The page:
From The New York Times:
California parole commissioners recommended on Friday that Sirhan B. Sirhan should be freed on parole after spending more than 50 years in prison for assassinating Robert F. Kennedy during his campaign for president.
The recommendation from the two commissioners does not necessarily mean Mr. Sirhan, 77, will walk free, but it most likely puts his fate in the hands of Gov. Gavin Newsom, a Democrat facing a recall election that will determine his political future. A spokeswoman for Mr. Newsom declined to say whether he would approve the recommendation, only that he would consider the case after it is reviewed by the parole board’s lawyers.
“I am grateful today to see him as a human being worthy of compassion and love.”
— Douglas Kennedy
The parole hearing was the 16th time Mr. Sirhan had faced parole board commissioners, but it was the first time no prosecutor showed up to argue for his continued imprisonment. George Gascón, the progressive and divisive Los Angeles County district attorney who was elected last year, has made it a policy for prosecutors not to attend parole hearings, saying the parole board has all the facts it needs to make an informed decision.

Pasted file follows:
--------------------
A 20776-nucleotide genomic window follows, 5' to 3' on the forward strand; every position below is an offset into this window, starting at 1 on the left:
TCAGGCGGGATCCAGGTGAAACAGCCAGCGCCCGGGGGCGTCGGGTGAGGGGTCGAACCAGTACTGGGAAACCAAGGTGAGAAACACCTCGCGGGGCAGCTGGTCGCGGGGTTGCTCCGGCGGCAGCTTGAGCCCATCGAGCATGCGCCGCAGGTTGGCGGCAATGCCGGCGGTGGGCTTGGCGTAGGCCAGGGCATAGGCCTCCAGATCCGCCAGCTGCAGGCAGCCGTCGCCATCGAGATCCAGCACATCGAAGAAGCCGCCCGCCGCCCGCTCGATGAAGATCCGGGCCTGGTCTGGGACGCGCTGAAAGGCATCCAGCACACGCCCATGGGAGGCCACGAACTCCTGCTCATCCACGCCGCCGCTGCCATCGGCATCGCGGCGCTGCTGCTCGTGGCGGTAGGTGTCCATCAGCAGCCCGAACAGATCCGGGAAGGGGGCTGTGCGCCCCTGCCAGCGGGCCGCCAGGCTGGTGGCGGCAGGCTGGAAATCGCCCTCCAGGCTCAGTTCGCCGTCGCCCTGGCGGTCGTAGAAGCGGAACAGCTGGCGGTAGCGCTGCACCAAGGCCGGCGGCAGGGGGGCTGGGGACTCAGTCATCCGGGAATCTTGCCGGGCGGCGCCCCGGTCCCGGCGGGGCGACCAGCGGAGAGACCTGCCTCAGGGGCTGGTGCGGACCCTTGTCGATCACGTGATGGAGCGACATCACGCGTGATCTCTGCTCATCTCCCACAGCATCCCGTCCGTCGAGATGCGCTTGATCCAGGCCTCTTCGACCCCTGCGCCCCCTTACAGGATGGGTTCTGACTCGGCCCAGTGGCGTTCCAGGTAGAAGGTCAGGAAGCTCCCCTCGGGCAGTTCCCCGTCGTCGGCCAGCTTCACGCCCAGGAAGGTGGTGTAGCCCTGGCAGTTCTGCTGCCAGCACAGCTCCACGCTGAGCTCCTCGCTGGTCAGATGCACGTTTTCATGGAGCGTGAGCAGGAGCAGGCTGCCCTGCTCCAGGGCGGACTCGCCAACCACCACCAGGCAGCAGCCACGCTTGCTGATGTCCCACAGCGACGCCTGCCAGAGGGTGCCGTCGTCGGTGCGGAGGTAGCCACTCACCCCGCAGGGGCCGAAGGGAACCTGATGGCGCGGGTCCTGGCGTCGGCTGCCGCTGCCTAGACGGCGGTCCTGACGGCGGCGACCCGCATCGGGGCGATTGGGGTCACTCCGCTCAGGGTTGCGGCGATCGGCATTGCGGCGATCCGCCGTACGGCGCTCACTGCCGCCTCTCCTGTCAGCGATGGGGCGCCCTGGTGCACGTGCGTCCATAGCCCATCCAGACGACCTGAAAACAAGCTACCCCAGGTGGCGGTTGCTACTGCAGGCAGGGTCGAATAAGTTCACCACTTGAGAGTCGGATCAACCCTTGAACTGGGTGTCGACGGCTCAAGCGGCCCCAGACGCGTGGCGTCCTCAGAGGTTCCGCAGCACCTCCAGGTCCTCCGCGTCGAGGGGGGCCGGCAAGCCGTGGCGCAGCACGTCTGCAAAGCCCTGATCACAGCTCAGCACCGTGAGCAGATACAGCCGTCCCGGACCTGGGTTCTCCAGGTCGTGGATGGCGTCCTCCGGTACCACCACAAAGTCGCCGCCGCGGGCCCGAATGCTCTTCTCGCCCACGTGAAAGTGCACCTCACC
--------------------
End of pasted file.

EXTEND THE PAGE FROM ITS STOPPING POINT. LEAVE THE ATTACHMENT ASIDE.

At the hearing, which was conducted virtually because of the coronavirus pandemic, Mr. Sirhan said he had little memory of the assassination itself, but he said he “must have” brought the gun to the scene.
“I take responsibility for taking it in and I take responsibility for firing the shots,” he said. Mr. Sirhan, much of his short hair turned white, was seated in front of a computer and was wearing a blue uniform with a paper towel in his chest pocket.
Two of Kennedy’s surviving sons, Robert F. Kennedy, Jr. and Douglas Kennedy, supported the release during Sirhan’s 16th appearance before the parole board. Sirhan arrived at the California Department of Corrections and Rehabilitation in May 1969 after being convicted of first-degree murder and assault with intent to murder.
“I’m overwhelmed just by being able to view Mr. Sirhan face to face,” Douglas Kennedy, who was a toddler when his father was gunned down in 1968, said during the virtual hearing. “I think I’ve lived my life both in fear of him and his name in one way or another. And I am grateful today to see him as a human being worthy of compassion and love.”
Sirhan, wearing a blue uniform with a paper towel folded like a handkerchief into his pocket, smiled.
“I do have some love for you,” Douglas Kennedy told the inmate, who nodded and lowered his head.
Robert F. Kennedy Jr., who has favored Sirhan’s release in the past, wrote in support of parole. He said he was moved when he first met Sirhan — “who wept, clinching my hands and asked for forgiveness” — and offered to be “a guiding friend for him.”